Vet bills can soon pile up, especially as felines enter their golden years. Get cat insurance quotes from Purely Pets to help financially and protect your moggy throughout their life. 

Why is my cat kneading?

You know that adorable back and forth motion your cat makes with its paws to accompany its purring? That’s kneading!

This cute cat habit is another thing that develops early into kittenhood, which they use on their mother’s stomach to increase the milk flow.

So, although kneading your legs might cause the odd squint as those claws start to dig in, you should feel content that your cat is sharing this special moment with you.

It means they’re more than happy in this feline-human relationship and are forming a strong bond like the one they once had with their own mum.

The only downside? The safer and more secure they feel with you, the harder they knead!

What other ways do cats communicate?

Happiness, sadness, depression, anger, fear. Your cat can experience almost as many emotions as you. The thing is, they don’t make it quite as obvious as to how they’re feeling, which can be tough on pet parents everywhere.

Imagine your feline friend suffering from anxiety or in great pain and you being none the wiser. It’s a difficult situation, right?

Luckily, learning to read their body language could unlock the key to a whole new understanding between you and your cat. But how can you tell what signs mean which emotions? Here are a few tips!

Reading your cat’s tail

When we talk about our canine companions, we all know that a wagging tail means they are super happy. The signals aren’t quite as clear in their feline counterparts.

A tall tail with a little curled tip usually means your pet is feeling happy and safe. As they start to feel anxious or frustrated, it might begin swaying slowly from side to side. 

Scared mogs will hide it under their tummies or move it quickly from left to right. Ever seen an angry cat? Their tails become stiff or curl up around their body!

Reading your cat’s eyes

Have you ever found yourself looking lovingly into your cat’s eyes? No, we didn’t think so. Felines rarely gaze for long at their pet parents, but that doesn’t mean you shouldn’t be paying close attention to those tiny peepers.

When happy and relaxed, expect your cat’s eyes to be partially or fully closed in contentment, while scared and anxious kitties will open them wide and develop dilated pupils. Angry cats look similar but won’t even blink!

Reading your cat’s ears

The signs are a little more subtle when it comes to ear-reading, but your cat will have ears that point upwards when content.

Ever noticed them flatten to the side of their head? Your cat was probably scared or angry. If they move around quickly, they might be feeling anxious.

Worried your mog is more moody than usual? Jump on a video chat with one of our vets if you’ve got a policy with Purely Pets.

Haven’t found the right cover yet? Speak to our helpful team to get cat insurance quotes to fit your individual circumstances.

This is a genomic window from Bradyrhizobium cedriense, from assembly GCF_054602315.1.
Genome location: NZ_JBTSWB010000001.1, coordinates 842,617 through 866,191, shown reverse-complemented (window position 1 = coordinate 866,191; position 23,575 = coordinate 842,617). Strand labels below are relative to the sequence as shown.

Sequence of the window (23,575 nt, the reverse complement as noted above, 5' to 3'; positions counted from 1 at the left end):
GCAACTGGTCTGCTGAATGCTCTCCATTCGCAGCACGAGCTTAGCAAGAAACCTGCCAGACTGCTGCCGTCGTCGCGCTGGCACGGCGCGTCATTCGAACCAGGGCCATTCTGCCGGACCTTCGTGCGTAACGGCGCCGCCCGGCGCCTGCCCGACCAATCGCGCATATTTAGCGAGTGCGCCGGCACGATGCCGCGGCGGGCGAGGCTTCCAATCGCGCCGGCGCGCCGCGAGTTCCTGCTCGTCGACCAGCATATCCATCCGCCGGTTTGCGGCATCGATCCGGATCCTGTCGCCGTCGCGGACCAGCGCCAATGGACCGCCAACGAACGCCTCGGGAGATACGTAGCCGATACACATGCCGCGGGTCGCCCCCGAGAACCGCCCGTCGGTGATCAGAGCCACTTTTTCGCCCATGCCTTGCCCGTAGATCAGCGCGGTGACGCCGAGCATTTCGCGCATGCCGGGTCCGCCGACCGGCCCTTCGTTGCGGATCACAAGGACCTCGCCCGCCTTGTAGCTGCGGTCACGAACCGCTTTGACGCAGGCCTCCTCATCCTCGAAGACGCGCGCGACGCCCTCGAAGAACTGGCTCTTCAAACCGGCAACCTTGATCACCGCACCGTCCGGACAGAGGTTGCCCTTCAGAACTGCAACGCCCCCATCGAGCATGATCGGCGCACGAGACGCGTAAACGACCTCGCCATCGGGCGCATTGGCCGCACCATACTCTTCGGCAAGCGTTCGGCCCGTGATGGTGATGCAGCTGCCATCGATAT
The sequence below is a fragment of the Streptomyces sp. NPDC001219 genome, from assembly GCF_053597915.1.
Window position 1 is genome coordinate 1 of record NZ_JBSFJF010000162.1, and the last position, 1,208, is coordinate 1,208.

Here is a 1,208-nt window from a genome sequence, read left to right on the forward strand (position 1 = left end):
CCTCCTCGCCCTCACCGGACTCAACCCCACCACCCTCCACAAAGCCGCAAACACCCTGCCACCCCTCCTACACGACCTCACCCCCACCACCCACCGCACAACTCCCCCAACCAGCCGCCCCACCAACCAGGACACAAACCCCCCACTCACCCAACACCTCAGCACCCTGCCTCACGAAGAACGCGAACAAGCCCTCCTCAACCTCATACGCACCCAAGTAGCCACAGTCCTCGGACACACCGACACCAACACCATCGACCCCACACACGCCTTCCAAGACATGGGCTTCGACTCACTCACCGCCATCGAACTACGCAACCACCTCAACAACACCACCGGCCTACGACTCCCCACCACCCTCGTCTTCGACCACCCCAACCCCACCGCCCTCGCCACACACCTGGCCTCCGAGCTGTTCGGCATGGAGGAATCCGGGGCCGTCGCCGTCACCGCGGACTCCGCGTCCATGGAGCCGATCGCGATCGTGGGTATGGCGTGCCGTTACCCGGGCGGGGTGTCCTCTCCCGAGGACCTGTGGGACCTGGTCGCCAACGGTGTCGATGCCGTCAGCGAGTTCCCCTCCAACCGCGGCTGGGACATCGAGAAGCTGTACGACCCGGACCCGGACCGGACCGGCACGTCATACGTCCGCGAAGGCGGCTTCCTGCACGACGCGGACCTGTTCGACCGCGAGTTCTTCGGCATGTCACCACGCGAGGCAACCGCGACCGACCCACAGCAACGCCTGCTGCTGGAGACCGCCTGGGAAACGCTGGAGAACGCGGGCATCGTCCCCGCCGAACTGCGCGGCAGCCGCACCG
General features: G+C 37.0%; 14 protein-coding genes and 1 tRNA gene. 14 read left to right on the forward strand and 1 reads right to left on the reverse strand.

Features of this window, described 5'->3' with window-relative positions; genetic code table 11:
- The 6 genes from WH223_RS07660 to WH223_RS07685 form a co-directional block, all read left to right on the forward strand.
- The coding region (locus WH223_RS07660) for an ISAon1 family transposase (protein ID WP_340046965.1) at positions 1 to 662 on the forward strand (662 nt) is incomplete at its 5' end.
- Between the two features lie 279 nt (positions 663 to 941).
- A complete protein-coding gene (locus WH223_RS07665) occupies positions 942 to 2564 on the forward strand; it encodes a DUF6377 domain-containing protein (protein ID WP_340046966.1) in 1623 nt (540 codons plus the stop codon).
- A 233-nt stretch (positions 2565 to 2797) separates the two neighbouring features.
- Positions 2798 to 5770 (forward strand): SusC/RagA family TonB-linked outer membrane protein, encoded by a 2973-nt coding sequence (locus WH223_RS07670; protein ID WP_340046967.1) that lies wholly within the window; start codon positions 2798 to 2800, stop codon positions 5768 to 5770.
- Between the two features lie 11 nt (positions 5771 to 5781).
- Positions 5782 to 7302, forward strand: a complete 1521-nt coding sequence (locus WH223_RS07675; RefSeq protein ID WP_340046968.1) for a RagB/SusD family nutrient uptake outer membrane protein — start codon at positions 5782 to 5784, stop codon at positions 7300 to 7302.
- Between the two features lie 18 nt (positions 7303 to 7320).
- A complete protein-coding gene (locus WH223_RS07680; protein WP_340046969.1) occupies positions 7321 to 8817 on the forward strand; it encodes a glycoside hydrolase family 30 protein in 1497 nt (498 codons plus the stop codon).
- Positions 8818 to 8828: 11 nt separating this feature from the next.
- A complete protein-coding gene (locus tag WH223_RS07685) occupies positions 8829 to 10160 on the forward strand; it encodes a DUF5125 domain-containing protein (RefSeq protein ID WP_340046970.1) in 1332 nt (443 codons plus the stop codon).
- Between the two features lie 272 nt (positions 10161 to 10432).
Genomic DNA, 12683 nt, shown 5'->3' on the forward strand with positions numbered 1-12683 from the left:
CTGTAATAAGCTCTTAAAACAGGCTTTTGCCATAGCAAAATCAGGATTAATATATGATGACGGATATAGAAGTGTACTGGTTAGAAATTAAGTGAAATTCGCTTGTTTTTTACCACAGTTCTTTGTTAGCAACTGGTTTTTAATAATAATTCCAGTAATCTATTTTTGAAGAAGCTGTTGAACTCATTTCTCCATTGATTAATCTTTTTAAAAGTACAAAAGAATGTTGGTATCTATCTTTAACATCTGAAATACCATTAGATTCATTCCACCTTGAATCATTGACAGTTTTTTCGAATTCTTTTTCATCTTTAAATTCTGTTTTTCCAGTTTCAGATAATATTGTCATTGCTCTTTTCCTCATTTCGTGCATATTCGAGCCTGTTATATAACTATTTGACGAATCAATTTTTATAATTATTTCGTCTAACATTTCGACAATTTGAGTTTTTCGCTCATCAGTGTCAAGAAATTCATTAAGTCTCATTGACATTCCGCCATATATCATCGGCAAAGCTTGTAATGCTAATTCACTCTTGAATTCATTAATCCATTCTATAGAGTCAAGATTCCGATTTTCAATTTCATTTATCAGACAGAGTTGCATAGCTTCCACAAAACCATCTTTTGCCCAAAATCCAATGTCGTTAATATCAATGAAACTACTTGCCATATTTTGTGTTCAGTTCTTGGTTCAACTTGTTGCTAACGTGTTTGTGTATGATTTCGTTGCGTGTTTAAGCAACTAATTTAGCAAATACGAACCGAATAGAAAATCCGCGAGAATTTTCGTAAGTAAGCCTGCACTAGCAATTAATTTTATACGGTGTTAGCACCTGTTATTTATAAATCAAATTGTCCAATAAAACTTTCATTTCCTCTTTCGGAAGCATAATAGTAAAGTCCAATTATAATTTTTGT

Reading your cat’s whiskers

Yep, even your feline’s whiskers can be read! Seriously! When they flatten against your pet’s face, it means they’re scared. Stiff and forward-facing whiskers could be a sign of anger or frustration.

How about a content cat? Their whiskers will look relaxed and sit away from their face. Get your magnifying glass out if you don't believe us!

Reading your cat’s body

As well as looking out for the subtle signs of these individual body parts, you should be watching their body as a whole. Little tip: this is usually the easiest way of telling how they are.

Chilled out cats will be sitting or lying with their paws curled under their tummy or stretched out in full-on relaxed mode.

A feline freezing on the spot or running for cover is a sure sign they’re frightened. And if they go stiff and their fur stands on end? Stay back for now – they aren’t happy at all!

Should I cover my cat with pet insurance?

You do everything in your power to make sure your feisty feline enjoys a highly nutritious diet, plenty of exercise, and lots of mental stimulation to keep them happy and healthy.

But is it enough?

Even the most agile, fit felines can get into an accident or suddenly fall ill, meaning quite a few trips to the vets are in order. Medical bills can soon add up and leave a rather large hole in your pocket – unless you have pet insurance.

Now, the cat insurance quotes you get won’t cover your pet for non-emergency treatments, like vaccinations and neutering, but you can speak to your vet about a pet health plan to spread these costs.

Feline insurance plans are designed to protect your pet in those unexpected situations when your kitty needs urgent care – in the times when they need it most.

Lifetime cover from Purely Pets can take care of the vet bills so your mischievous mog can get back to its old self again.

Get cat insurance quotes for your beloved pet

brown cat hugging owner

Are you looking for lifetime protection to support your feline friend? Whether they get themselves into trouble or simply give up purring, we’ve got you covered.

At Purely Pets, we offer 15 levels of cover to choose from – all with access to our 24/7 vet video service for when you need professional advice, fast.

So, what are you waiting for? Contact our team today for cat insurance quotes and give your feline family member the protection they deserve.